I was in the second chapter of Luke and noticed something I had missed several times before even though it came right before a very familiar account of the night Christ was born. In Luke 2:8-18 there were shepherds that the angel of the Lord chose to be the first to receive the news of his birth. Only their roles were mentioned, but their actions spoke volumes. When the angel spoke, they believed, expected and obeyed. They believed the news, expected to see him, and obeyed the unction to go find him. Their actions gave me the formula I was looking for. Following the Lord in my situation meant I must first believe that God will perform whatever he needs to get me out. I then have to expect what will be waiting for me when I'm released. Finally I need to obey the unction, the leading of the Lord.
Following God to another level has a cost, that being, my comfort. Since I cannot stay where I am spiritually, leaving my comfort is mandatory. So far I have learned that my release has been waiting for me since I began to feel restricted, but I remain here because I need validation. Anger fueled by the imprisonment feels secure because it justifies the pain in my heart that has yet to go away. The assumption that others will disapprove of the painful residue, and label it as un-forgiveness has evidence of truth, so I feel the need to prove to myself that it is okay to take this long; that I am not on anyone's schedule but my own. This realization has not given me a sense of accomplishment nor encouragement, but it has let me know that I'm on the right track.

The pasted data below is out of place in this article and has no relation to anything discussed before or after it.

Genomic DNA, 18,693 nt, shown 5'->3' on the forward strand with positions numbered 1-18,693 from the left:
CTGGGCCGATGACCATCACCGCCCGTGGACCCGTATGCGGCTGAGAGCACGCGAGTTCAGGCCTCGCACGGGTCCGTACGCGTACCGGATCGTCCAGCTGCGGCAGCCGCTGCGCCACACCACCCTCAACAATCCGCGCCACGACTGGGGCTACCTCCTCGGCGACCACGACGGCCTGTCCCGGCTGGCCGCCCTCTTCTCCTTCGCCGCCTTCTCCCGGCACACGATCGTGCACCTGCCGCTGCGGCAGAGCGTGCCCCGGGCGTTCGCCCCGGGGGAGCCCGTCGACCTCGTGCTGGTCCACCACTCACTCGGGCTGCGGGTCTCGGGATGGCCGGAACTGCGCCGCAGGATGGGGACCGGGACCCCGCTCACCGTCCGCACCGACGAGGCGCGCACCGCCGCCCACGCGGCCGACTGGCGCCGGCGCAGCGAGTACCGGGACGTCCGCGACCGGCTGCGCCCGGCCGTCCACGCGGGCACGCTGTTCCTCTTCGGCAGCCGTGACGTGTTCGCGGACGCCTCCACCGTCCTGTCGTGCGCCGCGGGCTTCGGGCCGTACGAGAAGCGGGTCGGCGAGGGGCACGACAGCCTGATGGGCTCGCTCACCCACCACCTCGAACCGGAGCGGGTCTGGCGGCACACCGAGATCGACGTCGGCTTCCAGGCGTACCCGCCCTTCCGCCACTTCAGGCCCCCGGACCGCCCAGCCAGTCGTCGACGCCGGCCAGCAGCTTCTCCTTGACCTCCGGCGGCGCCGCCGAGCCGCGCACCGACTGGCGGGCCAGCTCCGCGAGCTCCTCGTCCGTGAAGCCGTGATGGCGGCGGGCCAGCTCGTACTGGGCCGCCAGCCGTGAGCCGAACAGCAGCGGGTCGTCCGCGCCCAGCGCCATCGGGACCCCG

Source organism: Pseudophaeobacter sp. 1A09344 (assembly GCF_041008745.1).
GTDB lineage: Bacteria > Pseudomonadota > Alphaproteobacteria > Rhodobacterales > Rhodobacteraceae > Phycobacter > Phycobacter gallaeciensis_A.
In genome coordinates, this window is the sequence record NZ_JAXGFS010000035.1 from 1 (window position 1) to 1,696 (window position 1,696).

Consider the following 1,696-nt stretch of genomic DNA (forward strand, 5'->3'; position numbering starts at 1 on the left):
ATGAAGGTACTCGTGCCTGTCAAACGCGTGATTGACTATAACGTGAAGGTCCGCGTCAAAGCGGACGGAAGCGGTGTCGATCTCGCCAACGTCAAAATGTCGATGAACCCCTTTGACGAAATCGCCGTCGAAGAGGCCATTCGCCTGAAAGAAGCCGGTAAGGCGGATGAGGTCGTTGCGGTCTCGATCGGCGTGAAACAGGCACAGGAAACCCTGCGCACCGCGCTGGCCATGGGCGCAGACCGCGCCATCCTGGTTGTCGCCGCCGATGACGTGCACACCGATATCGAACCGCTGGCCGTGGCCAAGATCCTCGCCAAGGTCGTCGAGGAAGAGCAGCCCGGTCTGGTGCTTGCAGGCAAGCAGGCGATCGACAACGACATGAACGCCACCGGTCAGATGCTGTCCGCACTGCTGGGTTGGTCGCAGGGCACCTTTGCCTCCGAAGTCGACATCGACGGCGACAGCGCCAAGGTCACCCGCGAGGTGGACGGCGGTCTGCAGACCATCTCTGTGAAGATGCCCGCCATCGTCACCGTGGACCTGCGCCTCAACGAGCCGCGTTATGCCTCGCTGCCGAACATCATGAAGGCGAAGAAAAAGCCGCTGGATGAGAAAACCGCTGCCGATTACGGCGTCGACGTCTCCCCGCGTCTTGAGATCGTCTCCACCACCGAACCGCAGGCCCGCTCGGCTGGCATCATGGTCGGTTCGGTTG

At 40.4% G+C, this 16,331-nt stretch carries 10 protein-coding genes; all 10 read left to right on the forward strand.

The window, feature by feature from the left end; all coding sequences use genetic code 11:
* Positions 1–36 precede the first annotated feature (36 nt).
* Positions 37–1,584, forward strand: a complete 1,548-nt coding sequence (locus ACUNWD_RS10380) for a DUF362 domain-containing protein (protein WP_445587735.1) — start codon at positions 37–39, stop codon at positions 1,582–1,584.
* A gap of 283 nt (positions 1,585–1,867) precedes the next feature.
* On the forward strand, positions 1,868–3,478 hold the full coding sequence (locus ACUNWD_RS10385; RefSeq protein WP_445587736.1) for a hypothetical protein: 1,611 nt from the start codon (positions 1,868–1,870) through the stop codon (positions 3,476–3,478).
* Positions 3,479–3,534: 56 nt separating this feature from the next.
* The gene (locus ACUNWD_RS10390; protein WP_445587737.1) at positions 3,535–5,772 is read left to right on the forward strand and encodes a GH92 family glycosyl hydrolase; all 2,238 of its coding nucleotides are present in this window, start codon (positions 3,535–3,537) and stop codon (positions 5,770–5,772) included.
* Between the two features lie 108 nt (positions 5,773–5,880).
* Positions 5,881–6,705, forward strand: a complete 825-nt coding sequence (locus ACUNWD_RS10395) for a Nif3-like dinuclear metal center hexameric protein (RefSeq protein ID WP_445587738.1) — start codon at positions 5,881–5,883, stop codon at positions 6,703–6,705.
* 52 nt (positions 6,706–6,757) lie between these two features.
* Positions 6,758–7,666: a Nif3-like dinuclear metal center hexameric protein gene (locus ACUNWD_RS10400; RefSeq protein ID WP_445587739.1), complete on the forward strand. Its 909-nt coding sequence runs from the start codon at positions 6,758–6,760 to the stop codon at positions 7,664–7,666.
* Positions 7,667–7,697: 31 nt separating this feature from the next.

Amazingly, as I see God work in my life daily, on things that seem separate from my current trek, I'm beginning to understand what it truly means to follow. He made the first move by revealing where my prison really is and telling me to follow him out. I began to search for what that meant, and he responded by showing himself in the external things that I once viewed as the bars holding me in. This momentum continues; his step then my step, my proactive move in accordance with his revelation, and his affirming reward. Through his disclosures and his remedies, he shows me that I am actually moving after him. I am following.
Even though I am now aware that freedom has been waiting for me, I'm just at the beginning of my journey because I cannot reach it from this spiritual level. Believing and expecting are the two additives needed to transform my obedience into a vehicle of elevation. I expect to have my comfort disrupted; I expect to meet more pain as I grow from one level to another, and I expect to reach an exit that is more glorious than I can imagine.
"...he hath sent me to heal the brokenhearted, to preach deliverance to the captives, and recovering of sight to the blind, to set at liberty them that are bruised..." Luke 4:18 (KJV).
Photo Credit: Eli Bishop Urbex Photography; some rights reserved
Tags: Christian-Life | Depression | Personal-Life
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Published on 10-1-13